Email overload can leave workers mentally exhausted as they juggle priorities. One US study of people using their mobiles to check work emails found that the greater their addiction, the greater their perceived workload and stress, which reduced their organizational commitment. The addiction also created a conflict between work, technology and their family life.

Physical health

The causes of employee stress may be an issue of perception (employees believing that it's both how/if they're rewarded at work –as well as company culture– which is actually the cause of stress), but there is no denying one fact: People sit for long periods of time. Despite all the health apps and activity monitoring watches, our love of technology is not great for movement– its use is predominantly a sedentary activity.

We hear a lot that "sitting is the new smoking." The NCBI, meanwhile, reports that, in the US, prolonged sitting takes up 70% of the average person's day, causing fewer muscle contractions and raised blood glucose levels.

Close computer and smartphone use also induce us to stare. This strain on the eyes leads to headaches, double vision, dry eye and fatigue– a set of symptoms now with their own name: Computer Vision Syndrome. Studies in the US find up to 90% of computer users report some of these symptoms, which are aggravated by poor lighting, improper seating positions and screen glare.

Talking of seating position, computers frequently leave users hunched, while phones cause "text neck." Such poor posture is raising levels of chronic back pain.

Tackling the problem head-on

In Germany, to avoid email-overload after vacation, car manufacturer Daimler has implemented a policy allowing employees to set software to automatically delete incoming emails while they're away. The program tells the sender that the email will be deleted, while offering the contact details of another employee for pressing matters.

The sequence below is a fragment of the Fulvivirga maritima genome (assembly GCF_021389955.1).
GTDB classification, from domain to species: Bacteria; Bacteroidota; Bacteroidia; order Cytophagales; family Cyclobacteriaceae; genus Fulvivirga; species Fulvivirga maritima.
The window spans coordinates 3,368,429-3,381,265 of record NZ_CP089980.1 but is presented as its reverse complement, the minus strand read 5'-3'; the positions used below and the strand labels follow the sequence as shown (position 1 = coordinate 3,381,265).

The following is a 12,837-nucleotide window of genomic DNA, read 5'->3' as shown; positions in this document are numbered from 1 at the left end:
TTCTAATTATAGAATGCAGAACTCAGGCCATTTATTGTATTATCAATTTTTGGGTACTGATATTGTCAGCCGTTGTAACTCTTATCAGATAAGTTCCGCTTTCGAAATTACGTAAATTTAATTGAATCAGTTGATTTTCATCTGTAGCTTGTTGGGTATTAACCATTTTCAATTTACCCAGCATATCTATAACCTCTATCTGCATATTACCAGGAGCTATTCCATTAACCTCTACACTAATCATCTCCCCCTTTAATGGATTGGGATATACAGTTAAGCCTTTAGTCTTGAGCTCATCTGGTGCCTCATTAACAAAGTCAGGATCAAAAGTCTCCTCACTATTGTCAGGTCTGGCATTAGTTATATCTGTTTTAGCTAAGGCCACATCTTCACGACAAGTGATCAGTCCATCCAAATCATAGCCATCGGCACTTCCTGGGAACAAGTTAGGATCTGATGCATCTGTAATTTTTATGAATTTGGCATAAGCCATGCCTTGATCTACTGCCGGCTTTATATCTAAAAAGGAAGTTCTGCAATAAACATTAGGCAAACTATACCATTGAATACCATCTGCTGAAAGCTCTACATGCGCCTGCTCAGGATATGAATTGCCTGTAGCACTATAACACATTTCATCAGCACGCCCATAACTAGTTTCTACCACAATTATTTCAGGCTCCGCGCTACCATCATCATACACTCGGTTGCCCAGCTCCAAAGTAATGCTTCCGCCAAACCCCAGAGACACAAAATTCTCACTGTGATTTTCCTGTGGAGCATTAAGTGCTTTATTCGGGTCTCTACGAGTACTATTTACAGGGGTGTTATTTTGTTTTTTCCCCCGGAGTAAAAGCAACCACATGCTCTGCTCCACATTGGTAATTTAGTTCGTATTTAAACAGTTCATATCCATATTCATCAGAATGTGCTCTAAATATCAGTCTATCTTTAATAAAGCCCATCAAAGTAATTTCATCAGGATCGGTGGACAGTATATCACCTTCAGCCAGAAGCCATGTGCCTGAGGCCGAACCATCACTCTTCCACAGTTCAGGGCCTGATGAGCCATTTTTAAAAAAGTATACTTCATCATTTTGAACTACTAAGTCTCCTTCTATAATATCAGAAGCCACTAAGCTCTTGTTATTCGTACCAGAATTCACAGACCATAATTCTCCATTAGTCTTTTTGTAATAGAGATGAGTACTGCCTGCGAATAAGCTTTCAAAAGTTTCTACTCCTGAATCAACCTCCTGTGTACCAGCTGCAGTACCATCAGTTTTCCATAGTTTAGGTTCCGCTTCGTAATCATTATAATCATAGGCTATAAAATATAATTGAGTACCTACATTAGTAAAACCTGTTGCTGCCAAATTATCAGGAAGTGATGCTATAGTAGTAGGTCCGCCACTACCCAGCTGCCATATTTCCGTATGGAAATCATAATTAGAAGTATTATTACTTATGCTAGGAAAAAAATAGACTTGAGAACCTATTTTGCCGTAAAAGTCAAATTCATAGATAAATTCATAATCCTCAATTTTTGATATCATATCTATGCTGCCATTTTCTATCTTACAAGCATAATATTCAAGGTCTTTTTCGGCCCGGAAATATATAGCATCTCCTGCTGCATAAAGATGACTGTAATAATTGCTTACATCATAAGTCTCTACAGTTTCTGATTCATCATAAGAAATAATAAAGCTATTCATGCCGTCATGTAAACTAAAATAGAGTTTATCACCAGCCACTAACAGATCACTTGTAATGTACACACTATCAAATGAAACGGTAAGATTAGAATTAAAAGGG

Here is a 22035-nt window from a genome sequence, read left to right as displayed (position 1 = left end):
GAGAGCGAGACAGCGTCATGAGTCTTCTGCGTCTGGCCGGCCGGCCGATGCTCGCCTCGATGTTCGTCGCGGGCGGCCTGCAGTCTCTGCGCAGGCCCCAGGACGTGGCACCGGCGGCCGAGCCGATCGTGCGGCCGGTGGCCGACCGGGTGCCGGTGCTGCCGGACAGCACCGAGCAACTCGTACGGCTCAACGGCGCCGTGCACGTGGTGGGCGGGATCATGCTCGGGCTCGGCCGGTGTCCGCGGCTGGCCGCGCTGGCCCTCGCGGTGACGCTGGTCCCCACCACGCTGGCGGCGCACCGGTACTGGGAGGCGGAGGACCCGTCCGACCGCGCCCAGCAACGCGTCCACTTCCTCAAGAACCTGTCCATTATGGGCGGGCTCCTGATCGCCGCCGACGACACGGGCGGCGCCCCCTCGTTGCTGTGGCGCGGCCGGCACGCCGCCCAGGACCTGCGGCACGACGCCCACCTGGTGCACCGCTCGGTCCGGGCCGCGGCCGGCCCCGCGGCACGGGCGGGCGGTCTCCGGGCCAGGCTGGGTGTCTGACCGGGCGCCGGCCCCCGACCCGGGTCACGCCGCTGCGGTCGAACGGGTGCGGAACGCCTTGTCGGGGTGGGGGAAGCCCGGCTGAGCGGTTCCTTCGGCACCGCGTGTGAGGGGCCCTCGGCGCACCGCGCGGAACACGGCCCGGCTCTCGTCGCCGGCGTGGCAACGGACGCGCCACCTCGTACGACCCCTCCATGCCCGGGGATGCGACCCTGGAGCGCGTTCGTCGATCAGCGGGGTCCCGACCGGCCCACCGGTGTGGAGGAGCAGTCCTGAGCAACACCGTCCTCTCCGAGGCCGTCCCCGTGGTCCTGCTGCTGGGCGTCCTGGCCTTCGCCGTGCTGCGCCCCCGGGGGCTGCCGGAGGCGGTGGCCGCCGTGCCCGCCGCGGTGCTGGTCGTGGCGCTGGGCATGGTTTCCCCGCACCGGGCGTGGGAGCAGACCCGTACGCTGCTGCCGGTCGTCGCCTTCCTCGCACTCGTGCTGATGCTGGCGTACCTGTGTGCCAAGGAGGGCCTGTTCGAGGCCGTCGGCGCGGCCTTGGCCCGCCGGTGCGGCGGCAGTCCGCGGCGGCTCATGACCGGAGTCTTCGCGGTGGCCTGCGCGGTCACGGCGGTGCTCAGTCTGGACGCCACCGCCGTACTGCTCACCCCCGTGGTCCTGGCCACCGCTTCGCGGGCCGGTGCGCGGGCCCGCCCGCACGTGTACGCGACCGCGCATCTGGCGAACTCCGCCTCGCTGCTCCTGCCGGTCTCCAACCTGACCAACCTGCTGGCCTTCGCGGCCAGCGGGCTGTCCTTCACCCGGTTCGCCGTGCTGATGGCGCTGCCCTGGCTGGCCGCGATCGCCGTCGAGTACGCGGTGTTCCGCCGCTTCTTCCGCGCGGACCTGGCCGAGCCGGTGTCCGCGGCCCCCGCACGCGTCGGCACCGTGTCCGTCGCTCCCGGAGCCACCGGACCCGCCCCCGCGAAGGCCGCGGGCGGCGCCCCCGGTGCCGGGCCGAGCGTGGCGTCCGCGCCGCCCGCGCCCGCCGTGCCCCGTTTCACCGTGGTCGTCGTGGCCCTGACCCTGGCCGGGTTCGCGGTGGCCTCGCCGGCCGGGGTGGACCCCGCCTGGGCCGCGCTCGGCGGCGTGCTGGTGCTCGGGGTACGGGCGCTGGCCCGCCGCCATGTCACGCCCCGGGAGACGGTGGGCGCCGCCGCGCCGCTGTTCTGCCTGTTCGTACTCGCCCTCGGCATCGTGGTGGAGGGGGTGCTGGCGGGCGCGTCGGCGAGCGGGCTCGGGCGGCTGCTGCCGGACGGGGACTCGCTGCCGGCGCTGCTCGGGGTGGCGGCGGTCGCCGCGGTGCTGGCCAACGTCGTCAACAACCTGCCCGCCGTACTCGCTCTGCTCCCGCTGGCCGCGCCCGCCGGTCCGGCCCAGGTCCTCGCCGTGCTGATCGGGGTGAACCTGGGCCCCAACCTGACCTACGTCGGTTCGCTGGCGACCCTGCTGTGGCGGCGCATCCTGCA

In 2011, in an effort to help employees keep their work and home lives separate, Volkswagen agreed to stop sending employee emails to its Blackberry servers outside of some German workers' shifts, with a 30-minute buffer. Meanwhile, in 2014 the German employment minister commissioned a report into the viability of an "anti-stress law" which would ban companies from contacting employees outside of work hours. The Economist reports that, in the same year, a federation of employers and unions in France created a labor agreement to give employees the right to completely disconnect after 13 hours of work per day.

Looking ahead: your workforce and tech

There's no doubt technology has made things easier, and allowed businesses to become more productive. And as we have seen, the Willis Towers Watson survey of employee attitudes on the subject did indicate that employees actually didn't feel any negative impact on their health from tech, and don't consider it to be a cause of stress.

But clearly the sedentary lifestyle –whether we blame tech or not– is not something that is helping any workforce. So last year in the UAE, maritime company DP World started offering its employees a year-long "Get fit for 60" program to encourage them away from their desks and into circuit-based fitness classes. The workers then earn points for each session, which can be spent at local retailers. Pharma giant GSK has taken a more holistic approach, employing a team to monitor mental and musculoskeletal health, part of which involves ergonomics training and a back care program. It's an issue that will require further investigation over time.

Related: Boosting Productivity Levels (And Killing Distractions) At The Workplace

Stephen Maclaren

Head of Regional Sales Employee Benefits, Al Futtaim Willis

Stephen Maclaren is the Head of Regional Sales Employee Benefits at Al Futtaim Willis. Stephen has more than 25 years of experience in the insurance industry, of which the past 11 have been spent in Dubai. He and his teams support some of the largest companies and organizations operating in the Gulf region and broker extensively in the areas of employee benefits and operational risks.